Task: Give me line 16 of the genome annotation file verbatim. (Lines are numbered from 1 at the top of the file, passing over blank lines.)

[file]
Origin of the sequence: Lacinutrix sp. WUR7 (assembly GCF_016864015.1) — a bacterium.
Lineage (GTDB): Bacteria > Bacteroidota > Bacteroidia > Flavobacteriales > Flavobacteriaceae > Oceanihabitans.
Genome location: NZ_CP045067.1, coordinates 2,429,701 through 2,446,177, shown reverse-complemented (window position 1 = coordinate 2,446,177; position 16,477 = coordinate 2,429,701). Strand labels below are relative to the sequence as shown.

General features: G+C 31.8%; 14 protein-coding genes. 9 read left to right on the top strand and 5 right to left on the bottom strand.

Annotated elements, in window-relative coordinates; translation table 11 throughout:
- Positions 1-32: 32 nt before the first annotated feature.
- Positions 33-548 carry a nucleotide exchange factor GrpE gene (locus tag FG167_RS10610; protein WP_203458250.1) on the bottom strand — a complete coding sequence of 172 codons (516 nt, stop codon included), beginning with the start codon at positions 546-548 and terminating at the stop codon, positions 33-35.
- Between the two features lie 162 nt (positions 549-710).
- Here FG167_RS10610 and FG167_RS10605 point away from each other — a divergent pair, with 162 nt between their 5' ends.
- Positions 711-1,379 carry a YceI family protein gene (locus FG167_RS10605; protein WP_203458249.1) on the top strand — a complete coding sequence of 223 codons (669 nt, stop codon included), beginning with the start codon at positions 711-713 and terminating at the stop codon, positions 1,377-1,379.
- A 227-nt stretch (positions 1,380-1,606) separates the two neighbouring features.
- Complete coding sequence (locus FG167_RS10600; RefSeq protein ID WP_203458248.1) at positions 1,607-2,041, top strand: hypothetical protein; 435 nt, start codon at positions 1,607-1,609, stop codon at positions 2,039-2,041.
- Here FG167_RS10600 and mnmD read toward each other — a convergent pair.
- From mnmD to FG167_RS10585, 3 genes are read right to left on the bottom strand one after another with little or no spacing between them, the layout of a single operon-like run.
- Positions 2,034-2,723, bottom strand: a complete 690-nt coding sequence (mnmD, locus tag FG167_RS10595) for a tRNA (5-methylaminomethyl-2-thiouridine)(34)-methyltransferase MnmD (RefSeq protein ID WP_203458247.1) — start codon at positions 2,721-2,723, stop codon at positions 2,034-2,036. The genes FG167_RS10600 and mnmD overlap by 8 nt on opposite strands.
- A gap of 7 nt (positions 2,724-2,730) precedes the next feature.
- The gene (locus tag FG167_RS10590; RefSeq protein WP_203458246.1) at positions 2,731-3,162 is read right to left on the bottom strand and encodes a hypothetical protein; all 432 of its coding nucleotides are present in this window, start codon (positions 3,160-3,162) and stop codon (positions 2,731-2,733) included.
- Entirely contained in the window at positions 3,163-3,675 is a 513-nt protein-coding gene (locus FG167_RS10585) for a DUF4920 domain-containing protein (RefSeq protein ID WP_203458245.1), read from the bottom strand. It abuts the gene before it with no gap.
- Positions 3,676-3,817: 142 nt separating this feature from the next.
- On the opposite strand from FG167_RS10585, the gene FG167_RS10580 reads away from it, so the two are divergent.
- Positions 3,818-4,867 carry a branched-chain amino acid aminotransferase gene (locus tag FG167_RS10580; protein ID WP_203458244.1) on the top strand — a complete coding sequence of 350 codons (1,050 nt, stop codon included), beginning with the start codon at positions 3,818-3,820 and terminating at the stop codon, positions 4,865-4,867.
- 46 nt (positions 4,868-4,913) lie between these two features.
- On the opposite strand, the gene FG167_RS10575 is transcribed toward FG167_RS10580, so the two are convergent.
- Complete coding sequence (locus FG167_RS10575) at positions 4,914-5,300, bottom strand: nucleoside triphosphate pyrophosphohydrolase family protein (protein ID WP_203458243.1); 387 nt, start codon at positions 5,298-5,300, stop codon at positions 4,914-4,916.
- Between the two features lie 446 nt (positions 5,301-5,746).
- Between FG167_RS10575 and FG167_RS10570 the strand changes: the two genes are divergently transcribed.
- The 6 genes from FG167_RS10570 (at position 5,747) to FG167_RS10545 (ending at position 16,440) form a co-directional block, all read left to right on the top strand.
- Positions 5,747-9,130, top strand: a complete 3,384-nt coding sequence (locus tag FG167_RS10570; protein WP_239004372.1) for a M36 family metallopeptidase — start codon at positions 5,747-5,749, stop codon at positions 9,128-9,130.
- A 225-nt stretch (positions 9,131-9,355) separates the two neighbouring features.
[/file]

- A gap of 7 nt (positions 2,724-2,730) precedes the next feature.